Ever since the Digital Revolution began during the mid 1900s, technology has rapidly expanded at a near unforeseeable rate. Computers 50 years ago were big enough to fill entire rooms, yet today would have similar computing power to an old iPhone. To put this in perspective, the four computers used to bring the NASA astronauts to the moon for the first time in 1969 are not as powerful as your everyday pocket calculator or even a basic USB flash drive. This was predicted in 1965 by Gordon Moore, who said that the number of transistors that can fit on integrated circuits will double about every two years. This means every two years, microprocessors are shrinking nearly in half, allowing for a large amount of computing power into a small device like an iPhone. Because of this principle, technology has been able to expand and develop at an exponential rate, allowing for everyday people to have access to the internet and computing abilities through personal laptops and smartphones.
As of June 2018, 55.1% of the world population were internet users. This amounts to over 4.2 billion people, and that number is expected to increase quickly. With this many people accessing the internet, a massive amount of data is created and stored online. This occurs when someone signs up for an account with an online retailer, social media platform, entertainment website, and most other web addresses. Furthermore, data can be created and stored internally on a specific computer often demonstrated when someone creates and saves documents on his or her computer. Additionally, businesses often have software programs that generate and store data internally along with data on each transaction and customer in the system. Data is being created at a rapid rate, with approximately 90% of the world’s data being made in the past two years. .Although data collection has made large advancements over the years, security measures have not evolved in correspondence with this trend.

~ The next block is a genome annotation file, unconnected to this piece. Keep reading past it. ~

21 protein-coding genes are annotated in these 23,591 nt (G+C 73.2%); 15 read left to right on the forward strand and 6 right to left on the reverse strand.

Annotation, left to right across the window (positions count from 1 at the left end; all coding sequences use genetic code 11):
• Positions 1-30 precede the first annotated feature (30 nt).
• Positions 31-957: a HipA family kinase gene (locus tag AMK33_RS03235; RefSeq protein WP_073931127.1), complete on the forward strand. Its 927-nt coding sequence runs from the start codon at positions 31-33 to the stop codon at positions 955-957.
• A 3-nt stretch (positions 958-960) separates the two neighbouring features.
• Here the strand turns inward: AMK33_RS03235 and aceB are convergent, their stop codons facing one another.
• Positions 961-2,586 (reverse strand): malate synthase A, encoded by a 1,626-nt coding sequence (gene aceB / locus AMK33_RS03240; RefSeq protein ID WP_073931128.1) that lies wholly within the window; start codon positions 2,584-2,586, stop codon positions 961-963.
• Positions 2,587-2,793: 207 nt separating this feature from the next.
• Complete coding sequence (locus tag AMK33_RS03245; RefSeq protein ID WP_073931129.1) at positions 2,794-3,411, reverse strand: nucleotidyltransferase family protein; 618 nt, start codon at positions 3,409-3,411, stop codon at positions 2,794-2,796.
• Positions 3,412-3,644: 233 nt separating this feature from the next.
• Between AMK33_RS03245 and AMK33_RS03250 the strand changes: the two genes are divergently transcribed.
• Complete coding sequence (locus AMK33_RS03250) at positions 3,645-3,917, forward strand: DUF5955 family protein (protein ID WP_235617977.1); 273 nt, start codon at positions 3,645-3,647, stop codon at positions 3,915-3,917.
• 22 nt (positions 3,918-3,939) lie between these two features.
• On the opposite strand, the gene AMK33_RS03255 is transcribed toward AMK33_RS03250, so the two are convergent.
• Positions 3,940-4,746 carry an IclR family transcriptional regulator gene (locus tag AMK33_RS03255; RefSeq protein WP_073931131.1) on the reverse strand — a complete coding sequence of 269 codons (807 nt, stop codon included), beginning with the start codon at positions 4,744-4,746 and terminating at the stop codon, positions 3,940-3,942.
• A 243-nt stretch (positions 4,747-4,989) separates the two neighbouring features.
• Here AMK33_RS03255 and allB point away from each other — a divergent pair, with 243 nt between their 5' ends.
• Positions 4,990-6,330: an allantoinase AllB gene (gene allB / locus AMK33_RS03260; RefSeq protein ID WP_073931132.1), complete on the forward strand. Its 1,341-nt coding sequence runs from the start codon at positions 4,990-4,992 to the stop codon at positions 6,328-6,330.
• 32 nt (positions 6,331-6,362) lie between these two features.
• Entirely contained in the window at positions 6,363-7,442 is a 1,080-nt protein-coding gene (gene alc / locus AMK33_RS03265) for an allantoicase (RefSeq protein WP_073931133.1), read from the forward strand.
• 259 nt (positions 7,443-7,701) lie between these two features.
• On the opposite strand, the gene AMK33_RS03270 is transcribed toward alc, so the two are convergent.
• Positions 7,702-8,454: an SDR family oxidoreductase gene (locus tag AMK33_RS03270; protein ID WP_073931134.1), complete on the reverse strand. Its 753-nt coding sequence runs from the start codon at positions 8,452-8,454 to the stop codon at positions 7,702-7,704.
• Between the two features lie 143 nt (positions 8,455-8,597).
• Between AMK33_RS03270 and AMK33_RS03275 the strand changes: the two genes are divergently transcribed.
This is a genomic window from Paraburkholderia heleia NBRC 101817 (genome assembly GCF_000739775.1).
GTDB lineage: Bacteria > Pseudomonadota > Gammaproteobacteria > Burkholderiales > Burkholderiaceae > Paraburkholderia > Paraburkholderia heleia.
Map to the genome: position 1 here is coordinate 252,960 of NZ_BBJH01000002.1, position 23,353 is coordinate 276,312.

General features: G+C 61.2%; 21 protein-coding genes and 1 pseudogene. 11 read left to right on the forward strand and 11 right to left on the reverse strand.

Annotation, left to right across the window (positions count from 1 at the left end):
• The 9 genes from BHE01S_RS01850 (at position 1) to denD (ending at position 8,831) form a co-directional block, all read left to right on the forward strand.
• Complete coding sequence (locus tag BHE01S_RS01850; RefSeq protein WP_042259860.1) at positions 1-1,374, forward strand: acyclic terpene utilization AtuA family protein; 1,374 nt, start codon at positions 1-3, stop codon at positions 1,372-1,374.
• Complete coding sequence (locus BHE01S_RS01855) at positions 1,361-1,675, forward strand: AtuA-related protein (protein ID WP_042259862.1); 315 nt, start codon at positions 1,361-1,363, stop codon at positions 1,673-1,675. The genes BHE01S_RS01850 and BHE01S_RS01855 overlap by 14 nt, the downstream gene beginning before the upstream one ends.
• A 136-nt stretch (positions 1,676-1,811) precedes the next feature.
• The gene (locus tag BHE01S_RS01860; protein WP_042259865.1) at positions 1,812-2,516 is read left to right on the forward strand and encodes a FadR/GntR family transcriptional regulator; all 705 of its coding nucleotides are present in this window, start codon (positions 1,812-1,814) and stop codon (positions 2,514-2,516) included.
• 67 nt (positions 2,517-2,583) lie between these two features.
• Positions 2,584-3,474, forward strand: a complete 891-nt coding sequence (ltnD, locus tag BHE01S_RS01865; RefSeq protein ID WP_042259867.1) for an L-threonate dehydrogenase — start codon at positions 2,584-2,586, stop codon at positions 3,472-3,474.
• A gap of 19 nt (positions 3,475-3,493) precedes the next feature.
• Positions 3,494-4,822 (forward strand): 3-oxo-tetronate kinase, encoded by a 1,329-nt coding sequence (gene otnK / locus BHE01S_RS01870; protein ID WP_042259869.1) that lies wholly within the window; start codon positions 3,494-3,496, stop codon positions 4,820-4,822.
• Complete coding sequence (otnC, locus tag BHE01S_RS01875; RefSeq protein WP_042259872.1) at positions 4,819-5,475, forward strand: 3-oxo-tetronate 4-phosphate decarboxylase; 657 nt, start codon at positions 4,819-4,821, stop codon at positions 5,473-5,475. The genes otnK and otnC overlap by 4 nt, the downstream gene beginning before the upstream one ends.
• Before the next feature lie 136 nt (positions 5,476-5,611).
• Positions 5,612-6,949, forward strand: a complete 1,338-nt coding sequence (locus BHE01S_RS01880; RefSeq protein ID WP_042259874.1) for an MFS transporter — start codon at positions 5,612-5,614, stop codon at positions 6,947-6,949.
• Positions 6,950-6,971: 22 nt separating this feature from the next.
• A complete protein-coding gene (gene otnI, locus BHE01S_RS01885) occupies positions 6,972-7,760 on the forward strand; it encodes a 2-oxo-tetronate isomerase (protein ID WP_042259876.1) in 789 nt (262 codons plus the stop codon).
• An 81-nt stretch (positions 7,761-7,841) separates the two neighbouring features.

Since 2013, over 13 billion data records have been lost or stolen. This is enough for nearly every person on Earth to have their data taken twice! The information taken can be used for identity theft, with social security numbers, emails, phone numbers, addresses and credit card numbers commonly being targeted. Because of this, data security should be of the utmost importance to people when utilizing the internet. Nevertheless, this is often one of the last things on someone’s mind as he or she browses online. Data storage and security is the responsibility of the business that keeps the information. For example, Facebook has the responsibility of safely storing all information about each of its users. This includes all email addresses, phone numbers, addresses, relationships with other users, and other information. If Facebook or other tech firms fails to do this, users may be subject to identity theft among other issues.
Although data breaches have been increasing each year, security measures have not developed to match this growth. A few reasons come to mind for this. First, data security is often considered a discretionary cost to businesses. This means that a business will spend money on security measures only if the funds are available after all operating and required costs have been paid. A change needs to be made in the minds of business owners that data security is of utmost importance. The average cost of a data breach is $3.9 million dollars according to a study from IBM, yet this number can greatly increase depending on the severity. Facebook’s recent breach could cost them over $1.6 billion in fines just from European regulators alone. Marriott is a prime example of a company that failed to keep its customers’ information safe as approximately 500 million people may have had their data taken illegally in one of the largests breaches in history. As more information was discovered on the severity of the breach, Marriott’s stock price plummeted to $100.99 on December 24, a 17% decline in share price since the news of the breach broke at the end of November. With countless other costly examples seen in the news (Uber, Equifax, Yahoo, Quora, etc.) it should be evident to businesses that it is more economical to invest in data security than suffer the consequences of a data breach.